David J. Cook, MD: Leadership Is a Time to Learn


For David J. Cook, MD, MHA, FAHA, life is about learning. Learning, he says, comes from seizing upon opportunities for new experiences that force him outside of his comfort zone. Dr. Cook holds a B.A. in Biology and Philosophy from Lehigh University, an M.A. in Philosophy from the University of Tennessee, and an M.D. from Jefferson Medical College, with residency and fellowship training at Mayo Clinic College of Medicine. He was an anesthesiologist and faculty member at Mayo who received an executive MHA from the University of Minnesota School of Public Health, and has now chosen to live out the next chapter in his career in charge of operations at Jiahui Health and International Hospital in Shanghai.

On behalf of our Witt/Kieffer International affiliate (formerly known as Witt/Kieffer Ccentric), we recently spoke with Dr. Cook about the connection between leadership and life-long learning.

David J. Cook, MD

Read the full Q&A here.

Here below is an abbreviated version of the conversation with Dr. Cook:

You’re opening a brand new hospital, with a new philosophy of care and a multi-cultural staff, all in China, where you don’t speak the language. What were your first steps and priorities?

Cook: Walking into an organization as a new leader is like walking into the middle of the second act of a play without having seen the script. Within the first several weeks I tried to talk with everyone and see what they faced. Following that we did an organization-wide heat map to try to understand what everyone thought were the challenges the organization faced. Then we identified priorities and communicated what we would try to do.

Many use the term “cultural competence”, the need for which may be an understatement in your situation. How has culture and language impacted your ability to be effective?

Cook: From day one, and now at a year, the majority of my job is about learning. “Organizational Culture” is a leadership buzzword, and there is that, and then there is China. What Chinese consumers want from healthcare is different from the U.S., how practice is organized differs, the knowledge base and training differs, the financial models are completely different, there is little management expertise, and there are also extraordinary challenges to figuring out how to operate under often ambiguous Chinese regulations.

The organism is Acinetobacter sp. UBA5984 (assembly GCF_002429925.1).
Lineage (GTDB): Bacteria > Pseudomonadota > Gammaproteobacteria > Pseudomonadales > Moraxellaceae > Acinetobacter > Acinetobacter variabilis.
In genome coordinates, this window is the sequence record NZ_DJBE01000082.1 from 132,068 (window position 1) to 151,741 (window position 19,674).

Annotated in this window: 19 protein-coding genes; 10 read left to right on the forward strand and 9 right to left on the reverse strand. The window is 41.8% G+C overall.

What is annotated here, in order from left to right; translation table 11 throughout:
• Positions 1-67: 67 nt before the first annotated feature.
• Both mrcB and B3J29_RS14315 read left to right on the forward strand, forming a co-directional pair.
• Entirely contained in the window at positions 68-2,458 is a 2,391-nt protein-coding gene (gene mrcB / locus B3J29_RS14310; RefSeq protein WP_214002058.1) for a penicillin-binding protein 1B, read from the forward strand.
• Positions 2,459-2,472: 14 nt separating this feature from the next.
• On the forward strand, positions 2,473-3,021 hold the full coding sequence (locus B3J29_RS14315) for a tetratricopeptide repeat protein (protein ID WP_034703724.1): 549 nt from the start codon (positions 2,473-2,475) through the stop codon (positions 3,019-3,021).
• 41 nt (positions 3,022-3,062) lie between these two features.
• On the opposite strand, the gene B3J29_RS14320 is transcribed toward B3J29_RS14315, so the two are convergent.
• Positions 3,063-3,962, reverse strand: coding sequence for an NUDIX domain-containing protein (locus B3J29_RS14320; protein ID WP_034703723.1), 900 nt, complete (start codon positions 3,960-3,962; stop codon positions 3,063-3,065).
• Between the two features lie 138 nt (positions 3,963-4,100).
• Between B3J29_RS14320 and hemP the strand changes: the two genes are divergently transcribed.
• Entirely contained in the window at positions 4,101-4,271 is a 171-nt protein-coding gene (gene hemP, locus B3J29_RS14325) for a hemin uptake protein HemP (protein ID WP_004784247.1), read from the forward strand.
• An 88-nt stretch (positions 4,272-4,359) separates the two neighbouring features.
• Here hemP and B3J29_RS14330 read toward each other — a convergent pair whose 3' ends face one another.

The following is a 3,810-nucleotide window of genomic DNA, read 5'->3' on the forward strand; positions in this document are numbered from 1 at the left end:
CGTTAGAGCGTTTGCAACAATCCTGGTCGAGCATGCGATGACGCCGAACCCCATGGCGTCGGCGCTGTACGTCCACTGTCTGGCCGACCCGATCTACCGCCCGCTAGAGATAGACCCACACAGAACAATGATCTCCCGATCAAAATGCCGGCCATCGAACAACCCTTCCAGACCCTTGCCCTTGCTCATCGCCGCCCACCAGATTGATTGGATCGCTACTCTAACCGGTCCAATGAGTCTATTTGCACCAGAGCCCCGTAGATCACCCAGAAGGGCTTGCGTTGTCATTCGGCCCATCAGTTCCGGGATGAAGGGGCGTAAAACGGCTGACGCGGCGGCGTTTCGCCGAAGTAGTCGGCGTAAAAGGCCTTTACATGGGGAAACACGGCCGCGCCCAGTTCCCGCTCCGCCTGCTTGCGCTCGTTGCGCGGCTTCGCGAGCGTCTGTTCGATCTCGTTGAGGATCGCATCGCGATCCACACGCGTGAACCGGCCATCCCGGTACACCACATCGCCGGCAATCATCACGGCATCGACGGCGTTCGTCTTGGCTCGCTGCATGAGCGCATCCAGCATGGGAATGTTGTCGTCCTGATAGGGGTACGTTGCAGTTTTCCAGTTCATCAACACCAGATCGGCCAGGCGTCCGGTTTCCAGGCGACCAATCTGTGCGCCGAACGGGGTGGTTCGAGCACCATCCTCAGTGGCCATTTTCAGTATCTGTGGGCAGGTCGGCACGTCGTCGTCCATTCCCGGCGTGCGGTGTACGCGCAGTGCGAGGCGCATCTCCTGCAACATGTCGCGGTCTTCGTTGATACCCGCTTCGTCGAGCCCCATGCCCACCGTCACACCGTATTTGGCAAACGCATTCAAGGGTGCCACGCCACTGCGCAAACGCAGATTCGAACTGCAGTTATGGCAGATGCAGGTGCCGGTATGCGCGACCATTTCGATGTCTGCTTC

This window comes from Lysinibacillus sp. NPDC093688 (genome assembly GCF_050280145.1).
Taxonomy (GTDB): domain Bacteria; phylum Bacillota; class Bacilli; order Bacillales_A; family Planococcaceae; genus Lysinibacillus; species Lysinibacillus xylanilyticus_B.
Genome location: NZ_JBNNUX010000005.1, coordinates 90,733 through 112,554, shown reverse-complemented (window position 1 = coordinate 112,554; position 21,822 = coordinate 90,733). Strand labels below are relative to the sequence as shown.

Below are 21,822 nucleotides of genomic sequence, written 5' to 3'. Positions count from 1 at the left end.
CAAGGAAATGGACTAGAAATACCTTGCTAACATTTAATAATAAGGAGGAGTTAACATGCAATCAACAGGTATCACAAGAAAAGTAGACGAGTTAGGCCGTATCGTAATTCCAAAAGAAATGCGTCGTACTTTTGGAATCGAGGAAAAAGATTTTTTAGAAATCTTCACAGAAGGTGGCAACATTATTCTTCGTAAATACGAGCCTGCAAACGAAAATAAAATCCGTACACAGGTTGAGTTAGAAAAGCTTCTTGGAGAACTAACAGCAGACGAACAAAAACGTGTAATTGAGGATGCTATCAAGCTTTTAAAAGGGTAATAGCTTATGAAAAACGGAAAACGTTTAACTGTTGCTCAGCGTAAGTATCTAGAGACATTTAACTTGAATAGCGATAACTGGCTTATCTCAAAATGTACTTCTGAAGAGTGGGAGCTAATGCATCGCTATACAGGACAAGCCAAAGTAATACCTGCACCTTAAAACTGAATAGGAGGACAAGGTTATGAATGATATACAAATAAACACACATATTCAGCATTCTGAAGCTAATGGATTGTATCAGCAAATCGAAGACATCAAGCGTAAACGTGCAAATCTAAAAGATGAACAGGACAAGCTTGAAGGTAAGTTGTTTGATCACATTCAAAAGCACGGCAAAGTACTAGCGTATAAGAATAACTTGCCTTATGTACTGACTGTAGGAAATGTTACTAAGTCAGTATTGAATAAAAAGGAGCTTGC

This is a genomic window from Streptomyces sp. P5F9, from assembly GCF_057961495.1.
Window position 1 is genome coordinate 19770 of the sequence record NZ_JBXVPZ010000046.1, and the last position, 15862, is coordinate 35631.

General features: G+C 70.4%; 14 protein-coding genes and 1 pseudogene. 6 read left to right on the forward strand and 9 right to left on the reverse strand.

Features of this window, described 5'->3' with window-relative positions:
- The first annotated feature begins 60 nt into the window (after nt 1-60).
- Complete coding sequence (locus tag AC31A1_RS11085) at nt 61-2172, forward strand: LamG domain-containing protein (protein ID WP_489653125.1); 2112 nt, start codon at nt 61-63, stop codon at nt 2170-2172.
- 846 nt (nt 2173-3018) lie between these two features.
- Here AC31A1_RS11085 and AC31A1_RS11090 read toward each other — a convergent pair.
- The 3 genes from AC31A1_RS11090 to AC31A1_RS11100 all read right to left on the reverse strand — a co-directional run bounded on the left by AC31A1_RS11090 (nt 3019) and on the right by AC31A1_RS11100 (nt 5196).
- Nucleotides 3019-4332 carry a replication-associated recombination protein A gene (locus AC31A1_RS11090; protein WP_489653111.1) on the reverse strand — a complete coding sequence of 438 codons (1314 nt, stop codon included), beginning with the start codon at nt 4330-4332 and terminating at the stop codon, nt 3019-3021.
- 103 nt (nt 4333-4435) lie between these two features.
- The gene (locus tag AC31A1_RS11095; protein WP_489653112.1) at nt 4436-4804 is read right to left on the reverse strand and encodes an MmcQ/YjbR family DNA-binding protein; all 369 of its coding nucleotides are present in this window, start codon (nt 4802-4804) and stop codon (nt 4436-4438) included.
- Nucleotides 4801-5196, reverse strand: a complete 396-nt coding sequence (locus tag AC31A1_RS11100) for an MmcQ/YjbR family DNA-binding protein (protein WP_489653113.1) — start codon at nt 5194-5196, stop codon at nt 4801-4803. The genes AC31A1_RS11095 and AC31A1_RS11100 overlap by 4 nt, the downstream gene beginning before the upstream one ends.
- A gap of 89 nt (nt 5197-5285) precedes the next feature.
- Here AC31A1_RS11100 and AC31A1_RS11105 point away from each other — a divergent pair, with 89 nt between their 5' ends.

I am at a disadvantage for not having the language skill, because the nature of communication in Chinese is typically non-literal; it does not have the linearity of English; some terms cannot even be translated. That is meaningful. This does compromise my effectiveness. Real language competence is not realistic in three or perhaps five years, so I can only persist in trying to understand.

How do you integrate Western “standards of care” with an Eastern medical tradition?

Cook: This is the most creative and challenging effort of the enterprise. We have to make sense to consumers, we have to establish credibility in ways patients understand while maintaining Western standards. Anticipating a staff that is 75 percent Chinese nationals, we have to find out where they are, identify targets that are very practical compromises, then do lots of training and even more communication.

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